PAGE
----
ⓘ Child's Play (1972 film)

Child's Play (1972 film)

ⓘ Childs Play (1972 film)

Childs Play is a 1972 American drama-mystery film directed by Sidney Lumet. It stars James Mason, Robert Preston and Beau Bridges. The screenplay by Leon Prochnik is based on the 1970 play of the same title by Robert Marasco.


1. Plot synopsis

The film centers on the rivalry between two faculty members at St. Charles, an exclusive Catholic boarding school for boys. Joe Dobbs is an easy-going, well-liked English teacher, while Latin and Greek instructor Jerome Malley is feared and hated by his students. Malley is caring for his dying mother, and his stress is exacerbated by a series of threatening phone calls and written notes he receives. Hes certain Dobbs is the source, but his caustic personality prevents him from winning any sympathy or support. Into the fray comes Paul Reis, a former student who has been hired to teach physical education, and he soon finds his loyalty torn between Dobbs and Malley, as he becomes increasingly aware of the latters personal torments. Compounding his situation is the realization that the unbridled violence practiced by the students may be the result of demonic possession.


2. Production notes

Marlon Brando originally signed for the role of Joseph Dobbs, but dropped out of the film when he realized James Mason had the better role. He was replaced by Robert Preston, and first-time film producer David Merrick sued Brando for breach of contract.

The Paramount Pictures release was filmed at Marymount Secondary School in Tarrytown, New York. Students from Archbishop Stepinac High School in White Plains, New York served as extras on the film.


3. Cast

  • Tom Leopold as Shea
  • Julius Lo Iacono as McArdle
  • Kate Harrington as Mrs Carter
  • Christopher Man as Travis
  • Brian Chapin as ODonnell
  • Robert D. Randall as Medley
  • Mark Hall Haefeli as Wilson
  • Robert Preston as Joseph Dobbs
  • Paul OKeefe as Freddie Banks
  • David Rounds as Father George Penny
  • James Mason as Jerome Malley
  • Beau Bridges as Paul Reis
  • Bryant Fraser as Jennings
  • Jamie Alexander as Sheppard− incorrect
  • Charles White as Father William Griffin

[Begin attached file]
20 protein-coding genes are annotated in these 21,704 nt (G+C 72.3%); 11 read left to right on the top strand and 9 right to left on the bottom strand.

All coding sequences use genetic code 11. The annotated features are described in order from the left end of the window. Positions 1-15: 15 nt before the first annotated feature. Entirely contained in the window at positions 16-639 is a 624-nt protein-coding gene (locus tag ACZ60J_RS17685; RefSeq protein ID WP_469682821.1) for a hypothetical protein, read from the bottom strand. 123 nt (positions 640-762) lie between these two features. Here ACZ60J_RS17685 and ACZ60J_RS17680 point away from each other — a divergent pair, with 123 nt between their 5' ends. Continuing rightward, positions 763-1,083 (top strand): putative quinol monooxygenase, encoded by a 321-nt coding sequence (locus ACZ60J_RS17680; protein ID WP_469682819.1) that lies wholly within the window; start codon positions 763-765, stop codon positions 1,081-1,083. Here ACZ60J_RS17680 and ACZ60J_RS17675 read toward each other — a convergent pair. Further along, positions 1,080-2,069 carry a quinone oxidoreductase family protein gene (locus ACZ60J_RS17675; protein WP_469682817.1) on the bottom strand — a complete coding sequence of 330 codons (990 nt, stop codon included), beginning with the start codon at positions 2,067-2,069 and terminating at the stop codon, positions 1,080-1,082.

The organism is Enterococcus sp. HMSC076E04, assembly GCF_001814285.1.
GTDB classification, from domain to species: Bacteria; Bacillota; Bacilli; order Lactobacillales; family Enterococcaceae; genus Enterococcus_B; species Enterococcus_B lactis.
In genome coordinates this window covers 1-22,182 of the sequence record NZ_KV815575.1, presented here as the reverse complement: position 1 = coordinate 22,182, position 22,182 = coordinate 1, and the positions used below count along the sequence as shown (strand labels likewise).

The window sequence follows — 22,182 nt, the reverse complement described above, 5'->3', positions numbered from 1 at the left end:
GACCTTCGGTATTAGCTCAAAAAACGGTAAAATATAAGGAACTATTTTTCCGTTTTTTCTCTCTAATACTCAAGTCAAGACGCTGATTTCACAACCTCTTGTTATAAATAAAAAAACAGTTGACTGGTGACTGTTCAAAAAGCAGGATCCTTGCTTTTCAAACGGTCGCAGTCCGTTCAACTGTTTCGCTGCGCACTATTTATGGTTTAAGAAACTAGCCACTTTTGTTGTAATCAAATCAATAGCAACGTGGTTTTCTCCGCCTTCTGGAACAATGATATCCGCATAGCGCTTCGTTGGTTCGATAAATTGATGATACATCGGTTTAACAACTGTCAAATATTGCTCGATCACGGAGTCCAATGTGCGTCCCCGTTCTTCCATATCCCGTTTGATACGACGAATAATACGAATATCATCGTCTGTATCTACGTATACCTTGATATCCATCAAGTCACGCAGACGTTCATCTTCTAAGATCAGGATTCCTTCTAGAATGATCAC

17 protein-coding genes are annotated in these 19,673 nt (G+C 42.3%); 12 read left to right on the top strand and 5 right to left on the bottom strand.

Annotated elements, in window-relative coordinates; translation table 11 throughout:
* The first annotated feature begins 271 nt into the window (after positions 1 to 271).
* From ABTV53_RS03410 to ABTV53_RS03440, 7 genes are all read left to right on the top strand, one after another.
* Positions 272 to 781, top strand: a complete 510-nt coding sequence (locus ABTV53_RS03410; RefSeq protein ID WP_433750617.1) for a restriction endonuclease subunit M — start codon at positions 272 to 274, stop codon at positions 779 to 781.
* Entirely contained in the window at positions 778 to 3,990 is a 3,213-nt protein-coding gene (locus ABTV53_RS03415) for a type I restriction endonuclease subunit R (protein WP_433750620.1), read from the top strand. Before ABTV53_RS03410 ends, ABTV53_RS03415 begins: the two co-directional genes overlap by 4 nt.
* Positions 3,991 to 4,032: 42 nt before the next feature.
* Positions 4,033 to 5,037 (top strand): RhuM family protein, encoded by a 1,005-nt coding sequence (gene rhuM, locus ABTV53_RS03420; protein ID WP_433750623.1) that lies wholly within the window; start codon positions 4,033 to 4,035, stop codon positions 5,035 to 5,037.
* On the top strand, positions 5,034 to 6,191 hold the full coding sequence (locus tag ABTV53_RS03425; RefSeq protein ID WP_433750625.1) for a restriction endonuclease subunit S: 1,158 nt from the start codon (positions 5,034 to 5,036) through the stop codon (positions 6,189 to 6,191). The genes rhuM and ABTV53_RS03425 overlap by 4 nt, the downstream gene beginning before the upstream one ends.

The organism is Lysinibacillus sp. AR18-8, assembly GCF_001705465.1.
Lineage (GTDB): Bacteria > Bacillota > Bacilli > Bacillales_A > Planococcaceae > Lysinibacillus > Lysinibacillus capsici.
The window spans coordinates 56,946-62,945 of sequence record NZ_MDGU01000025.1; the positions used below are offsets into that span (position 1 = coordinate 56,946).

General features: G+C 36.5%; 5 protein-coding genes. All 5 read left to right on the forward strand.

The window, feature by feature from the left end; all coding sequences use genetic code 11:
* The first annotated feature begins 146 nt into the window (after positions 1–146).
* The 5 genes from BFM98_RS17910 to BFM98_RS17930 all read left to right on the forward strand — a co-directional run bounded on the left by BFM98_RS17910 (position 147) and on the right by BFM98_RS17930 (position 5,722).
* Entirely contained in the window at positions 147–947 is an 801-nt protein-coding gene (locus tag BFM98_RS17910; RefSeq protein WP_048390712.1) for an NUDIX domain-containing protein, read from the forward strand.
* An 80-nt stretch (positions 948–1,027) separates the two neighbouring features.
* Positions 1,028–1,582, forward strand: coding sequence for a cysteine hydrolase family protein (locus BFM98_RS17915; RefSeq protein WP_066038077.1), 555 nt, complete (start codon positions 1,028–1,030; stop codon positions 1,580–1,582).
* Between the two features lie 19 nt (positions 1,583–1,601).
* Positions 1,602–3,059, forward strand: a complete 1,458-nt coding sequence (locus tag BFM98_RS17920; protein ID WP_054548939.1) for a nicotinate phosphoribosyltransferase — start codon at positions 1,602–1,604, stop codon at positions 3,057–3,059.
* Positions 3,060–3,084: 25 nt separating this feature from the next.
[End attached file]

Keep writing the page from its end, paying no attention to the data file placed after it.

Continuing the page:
• Ron Weyand as Father Frank Mozian

4. Principal production credits

  • Costume Design. Ruth Morley
  • Original Music. Michael Small
  • Director. Sidney Lumet
  • Production Design. Philip Rosenberg
  • Cinematography. Gerald Hirschfeld

5. Critical reception

Roger Ebert of the Chicago Sun-Times gave the film 2.5 stars out of 4 and wrote "Child’s Play, which is beautifully acted and very nicely directed, doesnt seem to know whether it’s really about the supernatural or not. the entire movie is set up to suggests supernatural overtones, so when we get a rather conventional, Freudian, ending, we’re disappointed. The original fault lies with Robert Marascos Broadway play, I suppose. But it could have been fixed for the movie." Vincent Canby of The New York Times wrote "With the exception of the performance of Mr. Mason, who is fine as the mad, exhausted Latin teacher, everything in Childs Play seems to be rather cheaply tricky - such as the low-range photography and floor lighting designed to throw faces into eerie relief. In a more thoughtful film, the screen play and the performances might have been expected to create the sense of true menace and mystery. Even more irritating is the soundtrack, full of ominous clicking noises that are so loud and so resonant that one cant believe that the characters inside the film cant hear them, too." Variety called the film "a taut and suspenseful drama," further stating that "Sidney Lumets direction catches the mood and spirit of an unhealthy situation and he makes every move count," and Mason gives a "solid performance." Gene Siskel of the Chicago Tribune rated the film 2 stars out of 4 and wrote "Because the look of the film is so artificial, and because the guilty party can be only one person - the only one with a genuine motive - Childs Play is a small disaster as both horror story and mystery." A positive review from Charles Champlin of the Los Angeles Times called the film "a superior psychological thriller" that "works a few mild deceptions on the audience to achieve its ends, but no one is likely to care very much. Getting there is all the scary pleasure." Champlin added that "Masons performance, in its power and also in its subtle shifting, ranks with the best portrayals in his long, impressive career." Gary Arnold of The Washington Post wrote "In a better play or movie we might have learned what makes one man despise another so intensely that he thinks hes justified in destroying him. In Childs Play we get a load of ominous, evil-minded humbug, a vicious dumb show with schoolboys acting like zombie killers, constantly lurking in the shadows and inflicting nasty accidents."

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